Research and selection beginning in grade 11 – this includes a mandatory research assignment Apply by mid - December in grade 12 (Naviance) School transcript sent in January or March at student’s request Admission based primarily on grades, although many institutions now request a simple profile of student activities and interests Some Canadian universities will make early conditional offers, based on grade 11marks All universities require English 12 as part of the admission process Students participate in a comprehensive research, selection, and application process for universities where they will complete a research assignment that essentially is their planning tool for the application process. Students apply to post-secondary institutions as early as October through to December and they can send their transcripts in January or March at the student’s request. This is a process and students will change and develop their target schools over the fall. Admission to Canadian universities is generally based on grades in Provincially Examinable courses, however, many schools are now requiring supplemental applications and personal statements of experience to have a better picture of the applicant. Programs like Commerce may weigh the Supplemental Application at 50%, and the student’s grades at 50%. Some universities do make offers to students early, solely based on the final marks in Grade 11. This of course is to draw students to that particular institution and because they want to secure those students. All universities require students to write the English 12 Provincial exam; other exams are optional. There are students who do choose to write their Optional Provincial Exams but this is only for scholarship purposes.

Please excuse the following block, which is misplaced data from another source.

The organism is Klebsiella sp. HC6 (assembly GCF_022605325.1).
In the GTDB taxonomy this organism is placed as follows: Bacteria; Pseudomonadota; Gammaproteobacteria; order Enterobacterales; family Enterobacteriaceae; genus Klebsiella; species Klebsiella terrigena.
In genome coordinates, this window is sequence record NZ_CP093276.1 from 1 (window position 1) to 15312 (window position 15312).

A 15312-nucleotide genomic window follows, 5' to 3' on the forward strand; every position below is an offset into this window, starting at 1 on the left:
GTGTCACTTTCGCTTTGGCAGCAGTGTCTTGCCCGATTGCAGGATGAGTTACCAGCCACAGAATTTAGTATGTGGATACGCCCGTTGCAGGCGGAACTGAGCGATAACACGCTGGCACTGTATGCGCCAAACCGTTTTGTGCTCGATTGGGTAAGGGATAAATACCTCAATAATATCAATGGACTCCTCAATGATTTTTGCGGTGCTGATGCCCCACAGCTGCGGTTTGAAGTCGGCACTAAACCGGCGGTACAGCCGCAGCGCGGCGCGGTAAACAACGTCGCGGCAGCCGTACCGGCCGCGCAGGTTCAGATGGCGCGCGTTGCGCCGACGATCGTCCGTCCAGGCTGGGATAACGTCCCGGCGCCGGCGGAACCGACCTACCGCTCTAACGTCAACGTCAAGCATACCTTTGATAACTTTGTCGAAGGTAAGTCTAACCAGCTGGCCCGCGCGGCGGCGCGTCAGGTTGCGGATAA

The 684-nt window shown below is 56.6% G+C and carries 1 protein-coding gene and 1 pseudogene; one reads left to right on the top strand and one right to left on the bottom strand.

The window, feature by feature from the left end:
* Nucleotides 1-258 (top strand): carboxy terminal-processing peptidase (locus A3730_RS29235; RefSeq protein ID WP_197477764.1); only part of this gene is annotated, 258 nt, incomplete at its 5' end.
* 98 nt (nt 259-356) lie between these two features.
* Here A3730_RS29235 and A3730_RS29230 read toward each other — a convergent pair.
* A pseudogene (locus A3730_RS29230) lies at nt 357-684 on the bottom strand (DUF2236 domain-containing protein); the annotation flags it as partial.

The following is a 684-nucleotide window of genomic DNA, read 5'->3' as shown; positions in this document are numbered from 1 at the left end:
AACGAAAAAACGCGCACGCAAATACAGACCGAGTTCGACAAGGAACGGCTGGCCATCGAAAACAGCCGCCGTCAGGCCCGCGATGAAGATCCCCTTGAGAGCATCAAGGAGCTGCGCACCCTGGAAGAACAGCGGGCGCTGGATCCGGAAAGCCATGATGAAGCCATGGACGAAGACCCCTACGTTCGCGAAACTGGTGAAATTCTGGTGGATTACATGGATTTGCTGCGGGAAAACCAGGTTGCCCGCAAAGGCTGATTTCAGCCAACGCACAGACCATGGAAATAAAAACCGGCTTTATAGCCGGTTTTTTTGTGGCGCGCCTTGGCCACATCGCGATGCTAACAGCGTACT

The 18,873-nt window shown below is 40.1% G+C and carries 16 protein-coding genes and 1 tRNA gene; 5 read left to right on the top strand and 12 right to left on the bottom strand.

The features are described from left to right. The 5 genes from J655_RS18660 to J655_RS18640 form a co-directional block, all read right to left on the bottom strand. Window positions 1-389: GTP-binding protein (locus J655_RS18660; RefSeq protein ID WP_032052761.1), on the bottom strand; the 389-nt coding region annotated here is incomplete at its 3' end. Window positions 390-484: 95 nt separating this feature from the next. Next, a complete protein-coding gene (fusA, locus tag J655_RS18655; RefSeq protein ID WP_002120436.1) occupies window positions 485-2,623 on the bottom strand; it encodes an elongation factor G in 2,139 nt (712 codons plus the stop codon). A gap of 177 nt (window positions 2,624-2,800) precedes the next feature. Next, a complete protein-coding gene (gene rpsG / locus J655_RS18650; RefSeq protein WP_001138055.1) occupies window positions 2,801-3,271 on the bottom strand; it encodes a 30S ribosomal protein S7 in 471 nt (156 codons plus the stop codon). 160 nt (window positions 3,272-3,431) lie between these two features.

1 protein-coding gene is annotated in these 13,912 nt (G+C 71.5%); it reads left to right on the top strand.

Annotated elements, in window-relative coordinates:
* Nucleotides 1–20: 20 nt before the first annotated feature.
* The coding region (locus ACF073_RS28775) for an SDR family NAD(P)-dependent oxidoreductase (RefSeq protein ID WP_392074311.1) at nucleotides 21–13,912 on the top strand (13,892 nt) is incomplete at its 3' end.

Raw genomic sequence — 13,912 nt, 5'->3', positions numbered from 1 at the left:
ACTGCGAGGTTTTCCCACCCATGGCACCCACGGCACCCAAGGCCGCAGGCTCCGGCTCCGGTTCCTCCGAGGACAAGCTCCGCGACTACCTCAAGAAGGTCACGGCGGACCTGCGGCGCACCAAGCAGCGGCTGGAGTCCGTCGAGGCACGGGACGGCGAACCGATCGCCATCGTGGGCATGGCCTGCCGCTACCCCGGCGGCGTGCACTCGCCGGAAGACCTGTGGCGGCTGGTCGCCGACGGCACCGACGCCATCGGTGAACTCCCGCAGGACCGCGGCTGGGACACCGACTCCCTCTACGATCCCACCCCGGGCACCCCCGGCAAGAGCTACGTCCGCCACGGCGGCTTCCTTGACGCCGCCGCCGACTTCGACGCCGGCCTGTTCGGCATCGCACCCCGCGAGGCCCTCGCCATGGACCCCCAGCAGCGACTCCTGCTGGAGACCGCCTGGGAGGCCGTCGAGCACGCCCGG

15 General Canadian University Admission Requirements
Entrance average calculated on English 12 plus 3 or 4 grade 12 academic courses For many programs: supplementary information (extracurricular, community service, leadership, awards, etc.) is reviewed Students allowed to apply to two faculties at most institutions In general, Canadian universities require: English 12 Four or five provincially examinable courses Supplementary Applications – for some programs B.C. Institutions also have grade 11 prerequisites – which are all listed in the viewbooks and on their websites. Out of Province schools solely look at Grade 12 level courses for admissions. On the applications students will be asked for their first choice of program followed by a second choice should they not meet entrance requirements for that first choice

16 General Canadian University Admission Requirements
Requirements vary by university and faculty In fall of grade 11, students research specific entrance requirements in Planning 10B Published cutoffs are based on the previous year’s data and may change UBC is an exception – New Admissions process last year based on profile and grades (Broad Based Admission all faculties) Most schools finalize offers by mid-late April Students should check specific schools and their prerequisites Now I would like to provide you with a general overview of university admission requirements for Canada and emphasize to you that they do vary by university and even by faculty. This is why students need to research each school in which they are interested. Since we encourage the girls to start doing this work in Grade 11, it gives them time to digest the information and to perhaps help refine their list of schools of interest. When students do come across published cut-off averages for programs, you should know that those averages are from last year’s admitted students. They may change from year-to-year, however, they generally stay in the same ballpark. For example, a program may publish a minimum cut-off of 85% for entry into Sciences, while entry into Arts may be at 82%. Students who fall below the published minimum cut-offs may not gain entrance to those programs.